Firsts in American Jewish Synagogue History
by Anna Shneyderman, Intern
There are many ways to be Jewish. You may be Jewish in the way you worship, Jewish in loving your bubbe’s matzo ball soup, Jewish in wearing your Star of David necklace or simply Jewish in philosophy and thought. But the one thing that unites every Jewish person, regardless of where they fall on this spectrum, is Jewish history. Where do we come from? How does our story begin, and more specifically how does it begin for Jewish people in America?
Here at the Museum at Eldridge Street you can explore the first great house of worship built by Eastern European Jews in America (1887). Many people think Eldridge Street is also the oldest synagogue in America. However, there are a number of other synagogues and congregations that predate us and have their own rich history. Here are some important synagogue firsts in America.
The oldest Jewish congregation in America is Shearith Israel (1654). These Sephardic founders trace their roots back to survivors of the Spanish Inquisition who found refuge in Dutch-occupied Brazil. But when the Portuguese took Brazil from the Dutch, they again had to escape persecution, and sailed to New Amsterdam (now New York!)—encountering a few pirates along the way.
The oldest synagogue in America which is still standing is Touro Synagogue (1759), also of Sephardic tradition. George Washington visited the members of this synagogue in Newport, Rhode Island, on his tour to gain support for the Bill of Rights. The president of Touro Synagogue’s congregation, Moses Mendes Seixas, addressed Washington on the separation of church and state and religious freedom. “Washington’s response, quoting Seixas’ thoughts…a key policy statement of the new government in support of First Amendment rights.”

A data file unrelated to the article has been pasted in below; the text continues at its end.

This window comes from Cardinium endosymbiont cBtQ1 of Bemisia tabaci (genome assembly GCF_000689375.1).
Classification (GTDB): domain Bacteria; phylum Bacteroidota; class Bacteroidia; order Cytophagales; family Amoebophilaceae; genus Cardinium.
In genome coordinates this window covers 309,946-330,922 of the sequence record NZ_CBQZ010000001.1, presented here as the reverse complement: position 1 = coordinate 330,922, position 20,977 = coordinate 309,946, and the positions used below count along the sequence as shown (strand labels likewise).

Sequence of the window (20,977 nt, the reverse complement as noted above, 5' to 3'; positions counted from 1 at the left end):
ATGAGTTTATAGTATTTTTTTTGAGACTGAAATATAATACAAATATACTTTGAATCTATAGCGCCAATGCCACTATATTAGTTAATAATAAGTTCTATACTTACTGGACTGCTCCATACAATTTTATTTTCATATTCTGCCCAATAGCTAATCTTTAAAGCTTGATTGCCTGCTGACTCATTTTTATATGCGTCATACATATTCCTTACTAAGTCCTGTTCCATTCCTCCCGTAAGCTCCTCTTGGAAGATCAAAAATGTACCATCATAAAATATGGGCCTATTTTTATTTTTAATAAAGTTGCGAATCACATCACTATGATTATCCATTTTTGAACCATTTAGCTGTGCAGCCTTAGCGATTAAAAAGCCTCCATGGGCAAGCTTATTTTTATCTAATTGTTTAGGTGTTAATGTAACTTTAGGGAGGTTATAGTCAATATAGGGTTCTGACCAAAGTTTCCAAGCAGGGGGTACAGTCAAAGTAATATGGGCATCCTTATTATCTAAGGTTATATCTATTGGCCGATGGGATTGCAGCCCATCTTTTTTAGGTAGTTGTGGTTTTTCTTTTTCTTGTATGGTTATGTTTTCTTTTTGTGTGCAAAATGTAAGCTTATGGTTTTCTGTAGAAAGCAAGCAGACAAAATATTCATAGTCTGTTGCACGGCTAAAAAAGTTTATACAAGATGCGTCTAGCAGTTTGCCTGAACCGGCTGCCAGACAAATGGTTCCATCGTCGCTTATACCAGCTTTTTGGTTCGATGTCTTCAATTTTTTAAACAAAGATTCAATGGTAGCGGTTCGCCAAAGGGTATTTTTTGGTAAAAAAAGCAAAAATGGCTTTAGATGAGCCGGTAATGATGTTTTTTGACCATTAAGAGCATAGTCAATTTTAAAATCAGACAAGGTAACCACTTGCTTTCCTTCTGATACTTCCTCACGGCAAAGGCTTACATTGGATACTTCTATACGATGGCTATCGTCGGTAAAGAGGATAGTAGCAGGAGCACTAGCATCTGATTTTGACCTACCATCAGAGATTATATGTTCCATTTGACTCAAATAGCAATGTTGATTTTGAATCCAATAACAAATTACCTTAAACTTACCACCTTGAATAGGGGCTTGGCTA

The oldest synagogue in continuous use in our own New York City is Central Synagogue (1872). Like the Eldridge Street Synagogue, Central Synagogue is also designated a National Historic Landmark. Though the gorgeous synagogue was devastated by an accidental fire in 1998, it was restored to its original grandeur in 2001.
What was the first Jewish congregation in your state? The first house of worship? Comment below!